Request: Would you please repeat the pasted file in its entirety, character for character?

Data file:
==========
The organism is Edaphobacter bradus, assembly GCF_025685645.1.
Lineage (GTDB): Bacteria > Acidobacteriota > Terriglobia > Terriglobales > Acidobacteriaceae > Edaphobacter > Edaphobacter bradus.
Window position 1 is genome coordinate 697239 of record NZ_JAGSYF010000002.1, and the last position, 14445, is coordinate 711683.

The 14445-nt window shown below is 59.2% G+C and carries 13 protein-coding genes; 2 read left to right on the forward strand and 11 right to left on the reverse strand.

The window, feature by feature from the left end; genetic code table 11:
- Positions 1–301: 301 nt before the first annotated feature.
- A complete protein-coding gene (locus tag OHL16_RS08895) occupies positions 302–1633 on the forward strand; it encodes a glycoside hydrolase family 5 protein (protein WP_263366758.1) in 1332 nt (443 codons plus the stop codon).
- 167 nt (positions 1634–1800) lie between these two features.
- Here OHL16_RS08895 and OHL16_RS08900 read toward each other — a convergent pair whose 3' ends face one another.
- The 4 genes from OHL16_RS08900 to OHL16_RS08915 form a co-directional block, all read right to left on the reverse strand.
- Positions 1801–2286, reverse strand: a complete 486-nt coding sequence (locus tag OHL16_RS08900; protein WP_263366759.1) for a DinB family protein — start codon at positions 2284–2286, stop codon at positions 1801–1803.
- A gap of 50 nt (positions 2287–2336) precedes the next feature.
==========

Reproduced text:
The organism is Edaphobacter bradus, assembly GCF_025685645.1.
Lineage (GTDB): Bacteria > Acidobacteriota > Terriglobia > Terriglobales > Acidobacteriaceae > Edaphobacter > Edaphobacter bradus.
Window position 1 is genome coordinate 697239 of record NZ_JAGSYF010000002.1, and the last position, 14445, is coordinate 711683.

The 14445-nt window shown below is 59.2% G+C and carries 13 protein-coding genes; 2 read left to right on the forward strand and 11 right to left on the reverse strand.

The window, feature by feature from the left end; genetic code table 11:
- Positions 1–301: 301 nt before the first annotated feature.
- A complete protein-coding gene (locus tag OHL16_RS08895) occupies positions 302–1633 on the forward strand; it encodes a glycoside hydrolase family 5 protein (protein WP_263366758.1) in 1332 nt (443 codons plus the stop codon).
- 167 nt (positions 1634–1800) lie between these two features.
- Here OHL16_RS08895 and OHL16_RS08900 read toward each other — a convergent pair whose 3' ends face one another.
- The 4 genes from OHL16_RS08900 to OHL16_RS08915 form a co-directional block, all read right to left on the reverse strand.
- Positions 1801–2286, reverse strand: a complete 486-nt coding sequence (locus tag OHL16_RS08900; protein WP_263366759.1) for a DinB family protein — start codon at positions 2284–2286, stop codon at positions 1801–1803.
- A gap of 50 nt (positions 2287–2336) precedes the next feature.